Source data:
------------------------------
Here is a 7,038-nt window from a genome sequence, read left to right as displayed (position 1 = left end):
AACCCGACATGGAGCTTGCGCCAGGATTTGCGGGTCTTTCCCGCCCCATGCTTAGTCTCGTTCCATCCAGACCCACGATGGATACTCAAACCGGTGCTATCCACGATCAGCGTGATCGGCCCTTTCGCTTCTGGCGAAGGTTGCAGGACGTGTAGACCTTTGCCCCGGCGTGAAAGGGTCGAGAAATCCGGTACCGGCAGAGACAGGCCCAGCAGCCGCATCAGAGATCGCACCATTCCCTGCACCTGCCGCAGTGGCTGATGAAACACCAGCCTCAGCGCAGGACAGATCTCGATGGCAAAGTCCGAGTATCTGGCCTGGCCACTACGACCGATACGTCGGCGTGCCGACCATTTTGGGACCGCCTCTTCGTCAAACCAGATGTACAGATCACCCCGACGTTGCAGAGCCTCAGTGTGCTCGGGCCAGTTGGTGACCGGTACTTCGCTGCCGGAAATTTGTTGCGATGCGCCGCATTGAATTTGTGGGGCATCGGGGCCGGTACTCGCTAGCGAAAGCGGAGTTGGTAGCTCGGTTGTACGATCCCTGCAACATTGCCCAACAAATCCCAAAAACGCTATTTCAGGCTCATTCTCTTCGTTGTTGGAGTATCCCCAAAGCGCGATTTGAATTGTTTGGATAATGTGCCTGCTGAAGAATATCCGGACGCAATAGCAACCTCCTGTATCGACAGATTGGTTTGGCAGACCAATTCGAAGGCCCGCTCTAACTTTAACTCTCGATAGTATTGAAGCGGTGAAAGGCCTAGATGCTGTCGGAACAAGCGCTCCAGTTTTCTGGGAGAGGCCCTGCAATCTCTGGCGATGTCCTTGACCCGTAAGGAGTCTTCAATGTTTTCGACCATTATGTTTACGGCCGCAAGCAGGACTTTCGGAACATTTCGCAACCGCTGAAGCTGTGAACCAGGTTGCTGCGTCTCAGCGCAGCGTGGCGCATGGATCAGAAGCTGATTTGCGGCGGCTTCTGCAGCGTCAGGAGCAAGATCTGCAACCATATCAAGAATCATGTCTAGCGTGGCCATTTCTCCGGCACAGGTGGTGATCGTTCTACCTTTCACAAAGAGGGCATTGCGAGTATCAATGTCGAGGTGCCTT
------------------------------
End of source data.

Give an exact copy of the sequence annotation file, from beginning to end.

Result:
Here is a 7,038-nt window from a genome sequence, read left to right as displayed (position 1 = left end):
AACCCGACATGGAGCTTGCGCCAGGATTTGCGGGTCTTTCCCGCCCCATGCTTAGTCTCGTTCCATCCAGACCCACGATGGATACTCAAACCGGTGCTATCCACGATCAGCGTGATCGGCCCTTTCGCTTCTGGCGAAGGTTGCAGGACGTGTAGACCTTTGCCCCGGCGTGAAAGGGTCGAGAAATCCGGTACCGGCAGAGACAGGCCCAGCAGCCGCATCAGAGATCGCACCATTCCCTGCACCTGCCGCAGTGGCTGATGAAACACCAGCCTCAGCGCAGGACAGATCTCGATGGCAAAGTCCGAGTATCTGGCCTGGCCACTACGACCGATACGTCGGCGTGCCGACCATTTTGGGACCGCCTCTTCGTCAAACCAGATGTACAGATCACCCCGACGTTGCAGAGCCTCAGTGTGCTCGGGCCAGTTGGTGACCGGTACTTCGCTGCCGGAAATTTGTTGCGATGCGCCGCATTGAATTTGTGGGGCATCGGGGCCGGTACTCGCTAGCGAAAGCGGAGTTGGTAGCTCGGTTGTACGATCCCTGCAACATTGCCCAACAAATCCCAAAAACGCTATTTCAGGCTCATTCTCTTCGTTGTTGGAGTATCCCCAAAGCGCGATTTGAATTGTTTGGATAATGTGCCTGCTGAAGAATATCCGGACGCAATAGCAACCTCCTGTATCGACAGATTGGTTTGGCAGACCAATTCGAAGGCCCGCTCTAACTTTAACTCTCGATAGTATTGAAGCGGTGAAAGGCCTAGATGCTGTCGGAACAAGCGCTCCAGTTTTCTGGGAGAGGCCCTGCAATCTCTGGCGATGTCCTTGACCCGTAAGGAGTCTTCAATGTTTTCGACCATTATGTTTACGGCCGCAAGCAGGACTTTCGGAACATTTCGCAACCGCTGAAGCTGTGAACCAGGTTGCTGCGTCTCAGCGCAGCGTGGCGCATGGATCAGAAGCTGATTTGCGGCGGCTTCTGCAGCGTCAGGAGCAAGATCTGCAACCATATCAAGAATCATGTCTAGCGTGGCCATTTCTCCGGCACAGGTGGTGATCGTTCTACCTTTCACAAAGAGGGCATTGCGAGTATCAATGTCGAGGTGCCTT